Last Day in Technical Support

Today is a momentous day, after 3 long years it’s my last day working as a Technical Support Consultant for an ISP. It seemed like only yesterday I had started as a new recruit learning the ins and outs of broadband internet technical support.

Back in October 2010 I was one of six people hired (2 Customer Services & 4 Technical) and over the next 5 weeks of classroom training we covered the fundamentals of broadband and how it worked, the types of faults that can occur and how to test for them. Those were great days with plenty of break times and hour long lunches! There were also plenty of assessments to complete to measure our progress and reviews going over what we had learned. We also got to meet our prospective Team Leaders, mine was a colourful character who reminded me of an “Del Boy” type always on the hustle.

The worst shift was the 12pm – 8pm as you often got what I call the “1 minute to” caller

Throughout our training we would sit with other members of Technical Support and listen in on live calls and get quizzed on what we thought the issue was, we would also do “blind” listening on other live calls in the department and make notes about what we heard and what was done on the call and discuss them later back in training. Our last week in training consisted of a recap on what we had gone through and then carrying out test calls with the Team Seniors before moving onto test calls with each other. The last day was probably the most nerve racking of all… taking my first live call. It wasn’t all bad as we had our trainers on instant messaging listening to the calls and guiding us through what we needed to do.

The training we received got us up to the level we could join our teams but we weren’t done yet, the learning continued as well as navigating the myriad systems we needed to use to do our job. The first week on Orange Team I was being mentored during each of the calls and gradually getting less support until I was expected to fly solo at the end of the week. Don’t get me wrong they still expect you to make some mistakes but ask lots of questions and use our own initiative in solving customer’s problems.

Working in a busy Technical Support department meant that it had to be run with military precision. There were several shifts that ran between 8am – 8pm (9am –5pm on weekends) over 5, 7 and worst of all 10 day shifts, after day 7 you were starting to lose it and by day 9 you didn’t know where you were sometimes. You did get 4 days off though which you needed to recharge your batteries. The worst shift was the 12pm – 8pm as you often got what I call the “1 minute to” caller, this is the person that will call in just before we close with a long drawn out issue that could have been dealt with properly if they bothered to call in earlier.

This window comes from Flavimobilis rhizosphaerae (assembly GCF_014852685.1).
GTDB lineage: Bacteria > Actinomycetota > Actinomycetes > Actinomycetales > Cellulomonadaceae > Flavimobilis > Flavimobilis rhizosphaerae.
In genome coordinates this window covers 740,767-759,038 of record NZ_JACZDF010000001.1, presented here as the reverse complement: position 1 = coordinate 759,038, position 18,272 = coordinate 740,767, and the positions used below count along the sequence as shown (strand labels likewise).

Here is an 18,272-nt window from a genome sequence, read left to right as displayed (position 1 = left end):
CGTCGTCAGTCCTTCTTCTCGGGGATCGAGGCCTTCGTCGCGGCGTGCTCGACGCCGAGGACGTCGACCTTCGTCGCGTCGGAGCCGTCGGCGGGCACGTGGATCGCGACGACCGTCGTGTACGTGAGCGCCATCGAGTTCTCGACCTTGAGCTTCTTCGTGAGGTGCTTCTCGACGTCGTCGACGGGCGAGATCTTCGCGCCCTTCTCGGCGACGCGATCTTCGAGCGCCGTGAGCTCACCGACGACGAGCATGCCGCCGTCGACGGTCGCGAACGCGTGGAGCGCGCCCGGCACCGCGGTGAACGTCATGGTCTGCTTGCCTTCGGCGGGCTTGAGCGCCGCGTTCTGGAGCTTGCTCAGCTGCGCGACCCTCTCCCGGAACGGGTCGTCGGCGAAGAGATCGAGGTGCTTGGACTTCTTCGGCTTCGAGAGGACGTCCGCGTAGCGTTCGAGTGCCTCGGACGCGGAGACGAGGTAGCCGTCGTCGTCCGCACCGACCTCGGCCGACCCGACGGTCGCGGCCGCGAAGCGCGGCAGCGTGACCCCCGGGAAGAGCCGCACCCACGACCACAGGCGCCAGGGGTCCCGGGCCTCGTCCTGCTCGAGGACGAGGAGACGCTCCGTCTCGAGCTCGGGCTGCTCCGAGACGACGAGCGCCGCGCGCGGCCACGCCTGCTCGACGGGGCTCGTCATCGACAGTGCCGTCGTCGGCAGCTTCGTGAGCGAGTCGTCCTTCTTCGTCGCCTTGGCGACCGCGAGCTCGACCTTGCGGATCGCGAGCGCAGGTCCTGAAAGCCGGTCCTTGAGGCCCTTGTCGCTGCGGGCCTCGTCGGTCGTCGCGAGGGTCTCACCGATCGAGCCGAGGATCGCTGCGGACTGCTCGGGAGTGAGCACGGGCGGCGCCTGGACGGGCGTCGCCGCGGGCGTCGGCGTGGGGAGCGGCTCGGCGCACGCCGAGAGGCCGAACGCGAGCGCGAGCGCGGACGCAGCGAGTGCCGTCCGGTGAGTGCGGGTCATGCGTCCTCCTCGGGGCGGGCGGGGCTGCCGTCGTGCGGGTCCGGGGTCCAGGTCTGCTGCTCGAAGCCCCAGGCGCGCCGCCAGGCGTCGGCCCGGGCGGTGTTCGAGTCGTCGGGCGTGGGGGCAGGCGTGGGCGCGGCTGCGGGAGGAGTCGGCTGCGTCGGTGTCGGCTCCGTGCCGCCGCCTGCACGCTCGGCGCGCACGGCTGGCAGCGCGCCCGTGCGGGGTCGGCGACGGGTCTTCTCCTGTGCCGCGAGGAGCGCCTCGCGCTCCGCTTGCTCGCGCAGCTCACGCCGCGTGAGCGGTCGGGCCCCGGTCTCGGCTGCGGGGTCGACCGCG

Weekends were something else, nothing could prepare you for your first weekend caller… the computer illiterate customer who has just bought an iPad and wants to get online, the person who’s connection is dropping out and when you ask them what router they’ve got say “what’s a router?”.

In the time I’ve worked in Technical Support I have taken on new responsibilities and skills and joined several “virtual teams” that dealt with other products such as Phone line faults, Fault Management, Fibre Broadband and Web Hosting. All of these things added variety to what otherwise would have easily become a somewhat mundane role.

Over the past 3 years I’ve seen many people come and go, such is the nature of working in a technical call centre environment. Some left for better things either internally while others went elsewhere and some left because they didn’t make the cut.

Fast forward 3 years and I’m moving back to familiar territory. I’m not going far I’m in the same company but now I’m in with the IT crowd as a Support Engineer!


Have you tried turning it off and on again!